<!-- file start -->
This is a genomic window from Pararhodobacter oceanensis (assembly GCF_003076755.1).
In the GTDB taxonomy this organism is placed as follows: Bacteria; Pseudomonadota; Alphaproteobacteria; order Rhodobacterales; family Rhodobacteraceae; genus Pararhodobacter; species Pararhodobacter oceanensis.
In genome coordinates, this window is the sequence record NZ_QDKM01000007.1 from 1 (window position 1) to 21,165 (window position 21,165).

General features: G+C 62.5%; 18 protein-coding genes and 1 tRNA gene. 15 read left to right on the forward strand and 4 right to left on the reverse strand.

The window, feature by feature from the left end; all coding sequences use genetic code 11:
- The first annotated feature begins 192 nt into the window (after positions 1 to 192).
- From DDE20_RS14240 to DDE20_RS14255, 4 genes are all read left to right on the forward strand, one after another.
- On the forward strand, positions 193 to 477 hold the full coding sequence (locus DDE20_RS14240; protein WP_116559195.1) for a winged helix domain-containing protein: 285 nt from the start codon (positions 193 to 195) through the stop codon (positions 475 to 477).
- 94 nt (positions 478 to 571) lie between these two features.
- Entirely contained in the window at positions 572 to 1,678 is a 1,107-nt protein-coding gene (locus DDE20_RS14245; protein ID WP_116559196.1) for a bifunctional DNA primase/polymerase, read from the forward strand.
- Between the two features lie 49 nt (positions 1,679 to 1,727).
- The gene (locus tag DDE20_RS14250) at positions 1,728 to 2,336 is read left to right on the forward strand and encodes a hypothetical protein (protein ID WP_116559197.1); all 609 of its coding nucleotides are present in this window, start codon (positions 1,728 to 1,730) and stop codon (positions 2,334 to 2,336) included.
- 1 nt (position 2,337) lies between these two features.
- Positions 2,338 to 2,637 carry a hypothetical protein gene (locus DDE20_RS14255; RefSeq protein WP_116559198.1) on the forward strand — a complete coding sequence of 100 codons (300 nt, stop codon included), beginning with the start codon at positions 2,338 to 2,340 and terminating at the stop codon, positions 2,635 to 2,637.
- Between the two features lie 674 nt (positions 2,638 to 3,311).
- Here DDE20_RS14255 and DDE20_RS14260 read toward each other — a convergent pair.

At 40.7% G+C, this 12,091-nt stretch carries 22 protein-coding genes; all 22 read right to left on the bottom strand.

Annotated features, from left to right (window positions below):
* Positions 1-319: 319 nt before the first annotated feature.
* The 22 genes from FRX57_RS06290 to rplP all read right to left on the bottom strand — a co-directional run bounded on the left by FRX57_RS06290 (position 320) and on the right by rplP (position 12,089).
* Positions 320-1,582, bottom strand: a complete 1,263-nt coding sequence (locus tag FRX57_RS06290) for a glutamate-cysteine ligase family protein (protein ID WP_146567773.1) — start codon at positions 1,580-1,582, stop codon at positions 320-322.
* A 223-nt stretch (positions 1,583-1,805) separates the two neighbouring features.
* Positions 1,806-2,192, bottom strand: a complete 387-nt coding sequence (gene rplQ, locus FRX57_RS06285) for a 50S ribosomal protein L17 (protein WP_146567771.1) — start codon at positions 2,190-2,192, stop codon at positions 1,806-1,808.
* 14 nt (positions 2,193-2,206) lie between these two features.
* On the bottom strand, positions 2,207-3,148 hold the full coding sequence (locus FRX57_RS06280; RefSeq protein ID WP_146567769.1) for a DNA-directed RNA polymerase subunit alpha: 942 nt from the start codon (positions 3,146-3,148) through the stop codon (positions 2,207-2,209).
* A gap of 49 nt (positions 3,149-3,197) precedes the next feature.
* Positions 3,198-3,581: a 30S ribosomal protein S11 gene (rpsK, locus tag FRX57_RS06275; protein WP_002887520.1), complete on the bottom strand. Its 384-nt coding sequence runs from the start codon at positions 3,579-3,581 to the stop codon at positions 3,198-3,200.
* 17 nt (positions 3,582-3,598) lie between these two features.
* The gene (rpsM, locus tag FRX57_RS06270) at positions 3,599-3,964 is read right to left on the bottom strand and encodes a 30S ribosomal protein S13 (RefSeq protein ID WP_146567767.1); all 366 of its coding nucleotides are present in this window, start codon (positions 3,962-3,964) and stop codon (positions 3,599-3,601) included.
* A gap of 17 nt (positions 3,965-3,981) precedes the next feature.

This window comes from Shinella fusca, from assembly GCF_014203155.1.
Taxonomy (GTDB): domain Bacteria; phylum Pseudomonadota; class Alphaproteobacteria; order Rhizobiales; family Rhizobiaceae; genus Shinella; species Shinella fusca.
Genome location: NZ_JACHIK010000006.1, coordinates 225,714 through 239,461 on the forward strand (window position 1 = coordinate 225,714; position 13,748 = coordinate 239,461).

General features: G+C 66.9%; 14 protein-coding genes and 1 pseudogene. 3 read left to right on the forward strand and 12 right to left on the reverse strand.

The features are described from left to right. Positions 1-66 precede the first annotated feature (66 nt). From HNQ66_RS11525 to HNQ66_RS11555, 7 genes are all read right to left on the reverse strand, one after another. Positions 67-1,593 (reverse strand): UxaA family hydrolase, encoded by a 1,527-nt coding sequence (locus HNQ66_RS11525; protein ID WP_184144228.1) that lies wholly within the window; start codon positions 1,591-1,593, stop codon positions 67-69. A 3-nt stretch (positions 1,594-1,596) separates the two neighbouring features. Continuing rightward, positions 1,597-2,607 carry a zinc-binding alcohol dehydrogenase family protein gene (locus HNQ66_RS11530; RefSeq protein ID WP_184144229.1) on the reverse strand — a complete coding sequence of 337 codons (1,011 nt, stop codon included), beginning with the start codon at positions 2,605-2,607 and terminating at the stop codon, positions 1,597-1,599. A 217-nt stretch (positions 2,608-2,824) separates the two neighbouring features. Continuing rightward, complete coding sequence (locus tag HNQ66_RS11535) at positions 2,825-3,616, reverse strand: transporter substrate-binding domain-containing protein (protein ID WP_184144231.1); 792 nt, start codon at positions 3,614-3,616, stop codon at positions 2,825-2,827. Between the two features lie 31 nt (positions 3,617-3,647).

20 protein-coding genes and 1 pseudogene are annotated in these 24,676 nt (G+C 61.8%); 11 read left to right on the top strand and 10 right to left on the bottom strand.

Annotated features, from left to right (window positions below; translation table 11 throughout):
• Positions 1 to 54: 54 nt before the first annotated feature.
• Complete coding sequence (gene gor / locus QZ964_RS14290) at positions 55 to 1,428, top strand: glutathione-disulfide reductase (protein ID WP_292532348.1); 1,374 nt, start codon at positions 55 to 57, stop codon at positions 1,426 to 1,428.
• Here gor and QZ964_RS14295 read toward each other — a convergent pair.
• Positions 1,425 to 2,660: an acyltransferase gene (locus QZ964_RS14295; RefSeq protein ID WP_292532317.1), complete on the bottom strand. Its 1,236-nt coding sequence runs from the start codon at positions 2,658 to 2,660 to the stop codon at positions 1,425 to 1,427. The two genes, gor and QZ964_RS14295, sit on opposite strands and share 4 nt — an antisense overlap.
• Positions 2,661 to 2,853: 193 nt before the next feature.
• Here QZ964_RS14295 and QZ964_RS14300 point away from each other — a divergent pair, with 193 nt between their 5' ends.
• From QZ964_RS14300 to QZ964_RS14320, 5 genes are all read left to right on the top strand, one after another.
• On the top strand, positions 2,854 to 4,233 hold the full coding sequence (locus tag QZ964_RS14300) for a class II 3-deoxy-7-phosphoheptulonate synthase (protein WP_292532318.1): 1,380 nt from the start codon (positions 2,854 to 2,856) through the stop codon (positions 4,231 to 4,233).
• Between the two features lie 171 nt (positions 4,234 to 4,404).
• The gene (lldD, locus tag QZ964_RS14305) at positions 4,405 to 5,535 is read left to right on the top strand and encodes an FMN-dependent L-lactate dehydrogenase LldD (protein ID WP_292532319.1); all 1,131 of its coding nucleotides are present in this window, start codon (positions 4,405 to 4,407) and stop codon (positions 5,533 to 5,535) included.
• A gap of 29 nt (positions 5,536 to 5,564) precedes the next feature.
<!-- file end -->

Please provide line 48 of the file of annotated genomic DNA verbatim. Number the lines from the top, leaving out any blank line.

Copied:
• A gap of 29 nt (positions 5,536 to 5,564) precedes the next feature.